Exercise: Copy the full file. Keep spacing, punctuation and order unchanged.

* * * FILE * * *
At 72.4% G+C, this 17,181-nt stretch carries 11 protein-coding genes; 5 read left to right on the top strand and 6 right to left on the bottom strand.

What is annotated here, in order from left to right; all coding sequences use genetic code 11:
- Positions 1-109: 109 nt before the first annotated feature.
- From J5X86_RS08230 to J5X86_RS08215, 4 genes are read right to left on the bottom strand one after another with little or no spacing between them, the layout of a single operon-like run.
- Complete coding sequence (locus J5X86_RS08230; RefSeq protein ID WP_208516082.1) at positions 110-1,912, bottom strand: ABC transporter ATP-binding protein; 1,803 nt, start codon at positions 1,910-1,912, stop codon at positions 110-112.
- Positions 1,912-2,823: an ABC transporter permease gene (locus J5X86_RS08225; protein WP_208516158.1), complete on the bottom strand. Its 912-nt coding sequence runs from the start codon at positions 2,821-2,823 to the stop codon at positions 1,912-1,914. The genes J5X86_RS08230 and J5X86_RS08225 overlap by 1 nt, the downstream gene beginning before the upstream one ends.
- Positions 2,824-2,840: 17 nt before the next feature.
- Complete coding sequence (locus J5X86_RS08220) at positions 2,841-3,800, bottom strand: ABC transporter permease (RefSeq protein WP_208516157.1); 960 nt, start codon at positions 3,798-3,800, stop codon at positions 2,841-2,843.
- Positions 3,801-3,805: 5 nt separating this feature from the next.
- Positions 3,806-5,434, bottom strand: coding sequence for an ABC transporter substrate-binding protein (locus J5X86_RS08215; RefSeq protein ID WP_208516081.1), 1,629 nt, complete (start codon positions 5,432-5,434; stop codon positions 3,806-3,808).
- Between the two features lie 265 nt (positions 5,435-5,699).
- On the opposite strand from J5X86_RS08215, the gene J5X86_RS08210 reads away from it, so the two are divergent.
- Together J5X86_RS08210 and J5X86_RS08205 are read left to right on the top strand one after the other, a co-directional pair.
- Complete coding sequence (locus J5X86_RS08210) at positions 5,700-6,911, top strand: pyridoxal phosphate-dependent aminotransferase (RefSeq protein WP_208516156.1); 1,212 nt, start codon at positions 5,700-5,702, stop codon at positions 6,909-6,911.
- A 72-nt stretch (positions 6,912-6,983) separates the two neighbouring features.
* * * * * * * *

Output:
At 72.4% G+C, this 17,181-nt stretch carries 11 protein-coding genes; 5 read left to right on the top strand and 6 right to left on the bottom strand.

What is annotated here, in order from left to right; all coding sequences use genetic code 11:
- Positions 1-109: 109 nt before the first annotated feature.
- From J5X86_RS08230 to J5X86_RS08215, 4 genes are read right to left on the bottom strand one after another with little or no spacing between them, the layout of a single operon-like run.
- Complete coding sequence (locus J5X86_RS08230; RefSeq protein ID WP_208516082.1) at positions 110-1,912, bottom strand: ABC transporter ATP-binding protein; 1,803 nt, start codon at positions 1,910-1,912, stop codon at positions 110-112.
- Positions 1,912-2,823: an ABC transporter permease gene (locus J5X86_RS08225; protein WP_208516158.1), complete on the bottom strand. Its 912-nt coding sequence runs from the start codon at positions 2,821-2,823 to the stop codon at positions 1,912-1,914. The genes J5X86_RS08230 and J5X86_RS08225 overlap by 1 nt, the downstream gene beginning before the upstream one ends.
- Positions 2,824-2,840: 17 nt before the next feature.
- Complete coding sequence (locus J5X86_RS08220) at positions 2,841-3,800, bottom strand: ABC transporter permease (RefSeq protein WP_208516157.1); 960 nt, start codon at positions 3,798-3,800, stop codon at positions 2,841-2,843.
- Positions 3,801-3,805: 5 nt separating this feature from the next.
- Positions 3,806-5,434, bottom strand: coding sequence for an ABC transporter substrate-binding protein (locus J5X86_RS08215; RefSeq protein ID WP_208516081.1), 1,629 nt, complete (start codon positions 5,432-5,434; stop codon positions 3,806-3,808).
- Between the two features lie 265 nt (positions 5,435-5,699).
- On the opposite strand from J5X86_RS08215, the gene J5X86_RS08210 reads away from it, so the two are divergent.
- Together J5X86_RS08210 and J5X86_RS08205 are read left to right on the top strand one after the other, a co-directional pair.
- Complete coding sequence (locus J5X86_RS08210) at positions 5,700-6,911, top strand: pyridoxal phosphate-dependent aminotransferase (RefSeq protein WP_208516156.1); 1,212 nt, start codon at positions 5,700-5,702, stop codon at positions 6,909-6,911.
- A 72-nt stretch (positions 6,912-6,983) separates the two neighbouring features.